This strikes me as a not-very-cricket lede for a news article:
The U.S. military death toll after 10 months of engagement in Iraq reached 500 on Saturday, roughly matching the number of U.S. military personnel who died in the first four years of the U.S. military engagement in Vietnam.
This strikes me as inappropriate for a couple reasons. I’ll, of course, expound.
1) The WaPo never explains why they’re making this seemingly random connection. I mean, why not mention the death toll from the Spanish-American War? Or why not “…roughly matching the size of The Price Is Right’s studio audience” or something as seemingly arbitrary? Obviously, we know what the WaPo‘s insinuating (In less than a year, we’ve racked up the death toll of over four years in Vietnam!!! This war is at least four times worse!!), but they may as well come out and say it, and defend the connection they’re trying to draw.
2) Even though they didn’t say it say it, I think they can be attacked for saying it anyway. The wars in Iraq and Vietnam are similar in that they involved the U.S. sending soldiers to a foreign country, and the similarities pretty much end there. And the Post knows this:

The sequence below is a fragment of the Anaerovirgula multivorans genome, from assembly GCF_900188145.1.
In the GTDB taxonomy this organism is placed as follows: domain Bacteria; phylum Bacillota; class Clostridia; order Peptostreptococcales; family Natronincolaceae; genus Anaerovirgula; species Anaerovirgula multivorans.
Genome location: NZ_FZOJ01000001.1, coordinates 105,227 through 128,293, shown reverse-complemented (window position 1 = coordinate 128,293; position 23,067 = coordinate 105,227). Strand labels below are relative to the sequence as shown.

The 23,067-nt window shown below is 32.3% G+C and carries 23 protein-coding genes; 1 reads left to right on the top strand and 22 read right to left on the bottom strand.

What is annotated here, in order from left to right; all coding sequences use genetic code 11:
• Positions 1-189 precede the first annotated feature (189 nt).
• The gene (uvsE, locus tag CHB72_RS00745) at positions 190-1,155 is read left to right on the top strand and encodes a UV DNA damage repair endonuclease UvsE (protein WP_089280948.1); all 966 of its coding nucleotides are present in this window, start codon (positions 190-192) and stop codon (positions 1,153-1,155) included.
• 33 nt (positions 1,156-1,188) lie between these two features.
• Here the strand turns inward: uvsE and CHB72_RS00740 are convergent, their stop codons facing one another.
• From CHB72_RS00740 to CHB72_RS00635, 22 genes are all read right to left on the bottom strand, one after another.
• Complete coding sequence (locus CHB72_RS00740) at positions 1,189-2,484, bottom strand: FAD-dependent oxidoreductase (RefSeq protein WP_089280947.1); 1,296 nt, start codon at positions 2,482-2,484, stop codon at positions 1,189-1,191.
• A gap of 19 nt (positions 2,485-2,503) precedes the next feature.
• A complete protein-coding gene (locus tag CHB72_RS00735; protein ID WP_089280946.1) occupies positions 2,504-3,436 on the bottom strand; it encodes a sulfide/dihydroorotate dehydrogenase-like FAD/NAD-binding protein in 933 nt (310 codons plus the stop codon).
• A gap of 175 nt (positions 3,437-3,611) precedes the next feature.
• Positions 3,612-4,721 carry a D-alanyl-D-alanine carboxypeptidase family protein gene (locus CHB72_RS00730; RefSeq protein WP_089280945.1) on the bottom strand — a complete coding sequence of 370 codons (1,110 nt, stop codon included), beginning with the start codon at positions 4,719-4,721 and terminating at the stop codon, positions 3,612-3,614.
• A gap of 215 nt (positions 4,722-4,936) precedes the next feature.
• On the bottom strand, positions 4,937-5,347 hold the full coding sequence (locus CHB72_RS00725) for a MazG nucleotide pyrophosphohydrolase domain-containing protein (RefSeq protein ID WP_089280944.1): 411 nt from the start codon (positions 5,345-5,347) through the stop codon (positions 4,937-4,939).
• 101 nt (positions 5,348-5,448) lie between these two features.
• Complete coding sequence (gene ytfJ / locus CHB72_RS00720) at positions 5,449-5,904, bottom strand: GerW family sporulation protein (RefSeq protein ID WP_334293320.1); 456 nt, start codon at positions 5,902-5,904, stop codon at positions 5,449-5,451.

Noting that many Americans polled before the war began said they anticipated about 1,000 combat deaths, Kull said, “There are no signs of the population going toward a Vietnam-style response, in which a large minority or even a majority says, ‘pull out.’ ” That goal has steady support among 15 to 17 percent of the public. …
The casualties remain far lower than those incurred during the 14-year U.S. engagement in Vietnam, when a total of 58,198 troops were killed, including 47,413 combat deaths and 10,785 nonhostile deaths.
So … a lot of people expected at least this many deaths in the first place, and at any rate, it doesn’t seem like 60,000 people are going to die anytime soon over in Iraq. If the Nasra Cong start getting all guerilla on our asses Tet-style, then we’ll reassess this comparison. Meanwhile, WaPo, you can’t have your quagmire and eat it too.